Jonathan Frankel is litigation partner at Cavendish Legal Group/ONP
The recent investigation by the Competition & Markets Authority (CMA) into allegations of homeowners being mis-sold leasehold ground rents, has highlighted the need for greater clarity on the issue. The CMA found evidence of potentially unfair terms concerning ground rents in leasehold contracts and potential mis-selling.
However, leasehold enfranchisement is a solution available today that brokers can advise homeowners to look at in order to avoid what many perceive as unfair ground rents in their leases.
Frank conversations are needed on ground rent
Brokers have a key role in helping guide their clients through this issue, as there is a clear lack of awareness among homebuyers of the available solutions.
At CLG/ONP there is a specialist department to handle the process of leasehold enfranchisement.
Homeowners in a leasehold property have a statutory right to purchase the freehold and brokers can advise them to do one of two things. Either they can buy out the freehold entirely – whether it be their leasehold flat or house, in which case they become their own landlord. Or they can extend the lease by an additional 90 years and reduce the ground rent to a peppercorn, which will be zero.
The fundamental issue which is being investigated lies in the leasehold provisions which concern ground rent. Over a period of time it will inflate to potentially thousands of pounds a year, which is going to make it much harder for the owner to sell the property, or even when they need to refinance.
This has been most common in flats with short-term leaseholds of typically 90 years, but it has become more common in new build houses to have shorter terms, which brokers will have seen over the years.
For a homeowner to extend their lease, they have to be the registered owner for at least two years, although they don’t have to be living in the property, so it could be a rental property.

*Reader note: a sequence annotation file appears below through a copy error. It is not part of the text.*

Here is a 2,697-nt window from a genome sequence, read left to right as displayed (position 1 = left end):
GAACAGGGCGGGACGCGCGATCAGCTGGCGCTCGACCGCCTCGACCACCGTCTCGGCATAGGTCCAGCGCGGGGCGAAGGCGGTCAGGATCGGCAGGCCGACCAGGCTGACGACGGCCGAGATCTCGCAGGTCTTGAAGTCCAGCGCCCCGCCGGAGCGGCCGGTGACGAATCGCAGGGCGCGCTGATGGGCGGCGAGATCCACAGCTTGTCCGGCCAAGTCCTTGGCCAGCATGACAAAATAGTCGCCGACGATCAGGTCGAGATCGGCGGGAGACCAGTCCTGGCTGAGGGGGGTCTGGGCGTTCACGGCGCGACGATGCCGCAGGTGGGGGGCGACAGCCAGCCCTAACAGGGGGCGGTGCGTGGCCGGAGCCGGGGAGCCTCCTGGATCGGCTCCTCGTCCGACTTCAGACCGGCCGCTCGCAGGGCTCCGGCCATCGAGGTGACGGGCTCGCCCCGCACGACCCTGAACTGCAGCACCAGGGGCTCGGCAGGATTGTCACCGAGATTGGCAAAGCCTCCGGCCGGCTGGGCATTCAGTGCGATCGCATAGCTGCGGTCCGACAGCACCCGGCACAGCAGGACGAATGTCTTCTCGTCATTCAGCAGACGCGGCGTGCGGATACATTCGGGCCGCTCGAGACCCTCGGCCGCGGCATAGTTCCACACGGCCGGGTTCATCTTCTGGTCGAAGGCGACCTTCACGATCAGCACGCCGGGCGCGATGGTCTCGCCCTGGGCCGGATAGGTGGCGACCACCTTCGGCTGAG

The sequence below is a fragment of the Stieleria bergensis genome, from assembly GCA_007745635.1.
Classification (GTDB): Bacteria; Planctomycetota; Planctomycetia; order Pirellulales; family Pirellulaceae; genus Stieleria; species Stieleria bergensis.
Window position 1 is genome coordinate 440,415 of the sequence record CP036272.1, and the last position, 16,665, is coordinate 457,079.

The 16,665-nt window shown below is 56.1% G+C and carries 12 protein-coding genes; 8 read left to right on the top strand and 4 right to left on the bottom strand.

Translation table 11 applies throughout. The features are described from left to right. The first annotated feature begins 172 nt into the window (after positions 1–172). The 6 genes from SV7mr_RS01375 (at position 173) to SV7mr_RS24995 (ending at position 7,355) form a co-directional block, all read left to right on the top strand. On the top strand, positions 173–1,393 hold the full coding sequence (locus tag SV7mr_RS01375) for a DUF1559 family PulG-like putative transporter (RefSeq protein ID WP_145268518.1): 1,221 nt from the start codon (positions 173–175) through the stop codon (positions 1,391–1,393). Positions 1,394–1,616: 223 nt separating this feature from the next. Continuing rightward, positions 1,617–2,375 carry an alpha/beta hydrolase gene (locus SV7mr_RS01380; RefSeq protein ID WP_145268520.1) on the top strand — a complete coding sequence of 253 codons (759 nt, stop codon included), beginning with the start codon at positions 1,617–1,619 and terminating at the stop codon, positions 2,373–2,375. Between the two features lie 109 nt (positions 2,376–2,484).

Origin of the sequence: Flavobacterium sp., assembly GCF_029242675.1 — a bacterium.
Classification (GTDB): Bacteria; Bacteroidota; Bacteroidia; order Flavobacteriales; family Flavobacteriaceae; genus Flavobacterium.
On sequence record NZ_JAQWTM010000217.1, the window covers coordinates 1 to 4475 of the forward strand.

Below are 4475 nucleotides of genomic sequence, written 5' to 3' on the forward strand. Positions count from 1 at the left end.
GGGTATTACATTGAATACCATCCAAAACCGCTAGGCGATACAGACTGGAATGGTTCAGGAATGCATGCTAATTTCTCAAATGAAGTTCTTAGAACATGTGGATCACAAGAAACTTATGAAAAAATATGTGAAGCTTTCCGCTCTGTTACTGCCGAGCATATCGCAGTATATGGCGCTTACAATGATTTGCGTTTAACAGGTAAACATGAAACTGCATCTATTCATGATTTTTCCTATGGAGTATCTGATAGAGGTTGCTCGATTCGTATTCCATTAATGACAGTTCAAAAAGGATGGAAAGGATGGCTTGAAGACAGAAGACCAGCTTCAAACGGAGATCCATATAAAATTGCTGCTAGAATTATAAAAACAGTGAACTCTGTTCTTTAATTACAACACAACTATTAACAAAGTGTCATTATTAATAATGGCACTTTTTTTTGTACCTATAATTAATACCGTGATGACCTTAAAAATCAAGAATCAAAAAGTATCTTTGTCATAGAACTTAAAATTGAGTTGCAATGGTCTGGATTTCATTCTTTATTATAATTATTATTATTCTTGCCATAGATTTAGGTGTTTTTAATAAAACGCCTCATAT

The starting point is to have a valuation done by a professional valuer, as you would any property transaction. This would determine the premium payable. That report will give a value range for what they believe the ground rent to be worth. We, at CLG/ONP work with specialist valuers in this field and can deal with the entire process from beginning to end making the transaction as hassle free as possible.
The next stage is for the homeowner to propose the price they wish to pay based on the valuer’s report to the landlord. They then have two months to respond with a counter offer. If they don’t come back within two months, under the legislation the price will default to your original offer and the extension will still go ahead. But they will likely lose out, so it’s in their interest to come back with a counter offer.
Once their offer has been made it’s really then a negotiation between the two valuers and legal representatives for the landlord and leaseholder. If the parties really cannot agree the terms, then the Property Tribunal is able to make a binding decision.
The whole purpose of the process is for a sum of compensation to be paid to the landlord for releasing the ground rents before their leasehold term. The longer you leave it, the shorter your lease gets and as such the more expensive it will be.
Therefore the best advice brokers can give leaseholders right now is to speak to the experts in this area to see how they can help maximise the value of their leasehold property.
The other factor brokers should consider is where the client’s lease has less than 80 years left on it, an extra layer of compensation called marriage value will kick in and make it more expensive for the leaseholder paying the premium.
Even though there is the premium to pay, it makes sense to buyout the ground rent from a commercial point of view because it may hamper the sale of the property further down the line.
But buyers, and brokers need to ensure they speak to conveyancers who are experts in this area, and at CLG/ONP we have a team dedicated to leasehold enfranchisement which deals specifically with this issue. We stand ready and willing to assist.